CHANTILLY, Va. –
The NRO Office of Public Affairs, in coordination with NRO’s Asian Pacific American Network (NAPAN), held a teleconference with NRO Pioneer Minoru “Sam” Araki for Asian American Pacific Islander Month (AAPI).
Araki discusses the struggles he faced in his early life, his stance on current events, his newest article “The 4C1000 Seven Tenets for the 21st Century – The Innovation Secret at the National Reconnaissance Office and Silicon Valley,” and his career in national reconnaissance.
Araki was born July 12, 1931 in Saratoga, California. After the Japanese attack on Pearl Harbor and the subsequent forced evacuations of Japanese-Americans from the U.S. West Coast, Araki’s family successfully evaded FBI authorities that were attempting to relocate them to an internment camp. Six months later, the Araki family voluntarily entered the Poston camp in Arizona, where they lived until the war ended.
Araki graduated from Stanford University with Bachelors and Masters of Science in Mechanical in 1954 and 1955. He joined Lockheed Missile and Space Company in 1958 where he provided system integration on the Corona program. During his tenure with Lockheed, Araki pioneered the development of the Agena spacecraft, the launch vehicle on the upper stage camera platform for the Corona, the first imagery satellite. The Agena, which made photoreconnaissance possible, was flown by the NRO, U.S. military, and NASA on more than 500 missions. The Corona provided eyes over the Soviet Union from 1960 to 1972.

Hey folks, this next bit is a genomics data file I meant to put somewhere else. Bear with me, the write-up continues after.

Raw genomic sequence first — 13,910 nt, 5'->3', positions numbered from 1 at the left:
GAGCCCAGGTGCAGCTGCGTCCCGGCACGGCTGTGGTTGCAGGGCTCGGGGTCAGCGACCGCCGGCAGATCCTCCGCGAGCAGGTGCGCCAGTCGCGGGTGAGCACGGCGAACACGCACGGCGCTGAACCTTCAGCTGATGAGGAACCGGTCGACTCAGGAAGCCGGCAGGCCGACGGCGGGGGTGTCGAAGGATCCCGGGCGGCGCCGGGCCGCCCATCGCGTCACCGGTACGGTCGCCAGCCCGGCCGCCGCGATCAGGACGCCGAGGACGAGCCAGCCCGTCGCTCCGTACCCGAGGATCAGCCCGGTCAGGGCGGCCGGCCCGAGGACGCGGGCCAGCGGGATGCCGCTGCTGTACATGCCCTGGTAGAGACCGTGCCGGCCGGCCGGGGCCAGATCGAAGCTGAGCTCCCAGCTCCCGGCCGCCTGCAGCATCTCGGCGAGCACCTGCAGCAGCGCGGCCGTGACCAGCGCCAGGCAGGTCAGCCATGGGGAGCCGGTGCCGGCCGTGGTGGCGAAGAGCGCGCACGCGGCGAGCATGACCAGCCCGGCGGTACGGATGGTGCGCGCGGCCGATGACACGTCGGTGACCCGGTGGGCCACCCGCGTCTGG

Araki also played a key role in the Hubble Space Telescope program; the Iridium Program–Motorola’s first all-space cell phone communication network–which was important following Hurricane Katrina; the Milstar Program, the first global secure digital communication satellite system with onboard routers and satellite-to-satellite cross links; and several other programs.
After 38 years of contributing to the NRO, Araki retired as president of Lockheed Martin Missiles and Space Company in 1997. In 2004, Former NRO Director Peter B. Teets named Araki a Pioneer—one of the highest recognitions of national reconnaissance—for his accomplishments on the Agena. Araki, along with four others who contributed to the Corona program, also received the National Academy for Engineering’s Charles Stark Draper Prize for engineering accomplishments that benefit society.
Araki is a Fellow of the American Astronautical Society, a member of the National Academy of engineering, and received the von Braun Award for Excellence in Space Program Management from the American Institute of Aeronautics and Astronautics. He continues his involvement with national reconnaissance as Chief Executive Officer of St. –Infonox, Inc.